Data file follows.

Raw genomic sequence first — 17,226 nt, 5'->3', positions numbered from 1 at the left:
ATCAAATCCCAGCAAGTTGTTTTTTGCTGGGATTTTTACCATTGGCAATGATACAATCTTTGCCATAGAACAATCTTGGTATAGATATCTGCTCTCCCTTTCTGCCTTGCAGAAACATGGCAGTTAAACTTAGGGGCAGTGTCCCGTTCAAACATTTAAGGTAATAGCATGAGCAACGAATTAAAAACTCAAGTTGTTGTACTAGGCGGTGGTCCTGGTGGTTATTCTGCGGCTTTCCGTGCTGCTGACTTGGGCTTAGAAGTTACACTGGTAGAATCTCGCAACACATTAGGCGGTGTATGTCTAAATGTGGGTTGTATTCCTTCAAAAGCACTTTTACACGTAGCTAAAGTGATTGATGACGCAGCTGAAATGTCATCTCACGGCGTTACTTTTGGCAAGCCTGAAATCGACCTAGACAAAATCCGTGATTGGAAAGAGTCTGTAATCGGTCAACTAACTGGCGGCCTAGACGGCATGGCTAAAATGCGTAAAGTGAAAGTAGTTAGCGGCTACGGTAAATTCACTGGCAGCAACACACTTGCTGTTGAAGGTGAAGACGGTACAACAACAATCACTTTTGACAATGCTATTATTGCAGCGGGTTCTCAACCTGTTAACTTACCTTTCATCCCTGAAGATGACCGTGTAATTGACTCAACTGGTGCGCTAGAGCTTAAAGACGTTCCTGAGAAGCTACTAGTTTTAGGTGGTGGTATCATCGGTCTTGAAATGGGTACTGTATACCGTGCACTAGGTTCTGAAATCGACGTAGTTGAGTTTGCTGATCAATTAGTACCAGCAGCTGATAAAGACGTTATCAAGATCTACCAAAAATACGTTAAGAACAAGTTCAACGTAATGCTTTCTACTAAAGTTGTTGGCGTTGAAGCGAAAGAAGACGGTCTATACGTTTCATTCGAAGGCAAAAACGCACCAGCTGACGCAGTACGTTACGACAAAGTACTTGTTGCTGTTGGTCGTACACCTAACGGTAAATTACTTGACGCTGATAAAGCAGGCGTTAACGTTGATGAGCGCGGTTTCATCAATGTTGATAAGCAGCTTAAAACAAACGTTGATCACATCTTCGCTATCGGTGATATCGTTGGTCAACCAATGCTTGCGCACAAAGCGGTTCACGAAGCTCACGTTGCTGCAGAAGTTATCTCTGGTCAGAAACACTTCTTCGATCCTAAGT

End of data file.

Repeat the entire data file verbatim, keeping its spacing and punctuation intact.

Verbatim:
Raw genomic sequence first — 17,226 nt, 5'->3', positions numbered from 1 at the left:
ATCAAATCCCAGCAAGTTGTTTTTTGCTGGGATTTTTACCATTGGCAATGATACAATCTTTGCCATAGAACAATCTTGGTATAGATATCTGCTCTCCCTTTCTGCCTTGCAGAAACATGGCAGTTAAACTTAGGGGCAGTGTCCCGTTCAAACATTTAAGGTAATAGCATGAGCAACGAATTAAAAACTCAAGTTGTTGTACTAGGCGGTGGTCCTGGTGGTTATTCTGCGGCTTTCCGTGCTGCTGACTTGGGCTTAGAAGTTACACTGGTAGAATCTCGCAACACATTAGGCGGTGTATGTCTAAATGTGGGTTGTATTCCTTCAAAAGCACTTTTACACGTAGCTAAAGTGATTGATGACGCAGCTGAAATGTCATCTCACGGCGTTACTTTTGGCAAGCCTGAAATCGACCTAGACAAAATCCGTGATTGGAAAGAGTCTGTAATCGGTCAACTAACTGGCGGCCTAGACGGCATGGCTAAAATGCGTAAAGTGAAAGTAGTTAGCGGCTACGGTAAATTCACTGGCAGCAACACACTTGCTGTTGAAGGTGAAGACGGTACAACAACAATCACTTTTGACAATGCTATTATTGCAGCGGGTTCTCAACCTGTTAACTTACCTTTCATCCCTGAAGATGACCGTGTAATTGACTCAACTGGTGCGCTAGAGCTTAAAGACGTTCCTGAGAAGCTACTAGTTTTAGGTGGTGGTATCATCGGTCTTGAAATGGGTACTGTATACCGTGCACTAGGTTCTGAAATCGACGTAGTTGAGTTTGCTGATCAATTAGTACCAGCAGCTGATAAAGACGTTATCAAGATCTACCAAAAATACGTTAAGAACAAGTTCAACGTAATGCTTTCTACTAAAGTTGTTGGCGTTGAAGCGAAAGAAGACGGTCTATACGTTTCATTCGAAGGCAAAAACGCACCAGCTGACGCAGTACGTTACGACAAAGTACTTGTTGCTGTTGGTCGTACACCTAACGGTAAATTACTTGACGCTGATAAAGCAGGCGTTAACGTTGATGAGCGCGGTTTCATCAATGTTGATAAGCAGCTTAAAACAAACGTTGATCACATCTTCGCTATCGGTGATATCGTTGGTCAACCAATGCTTGCGCACAAAGCGGTTCACGAAGCTCACGTTGCTGCAGAAGTTATCTCTGGTCAGAAACACTTCTTCGATCCTAAGT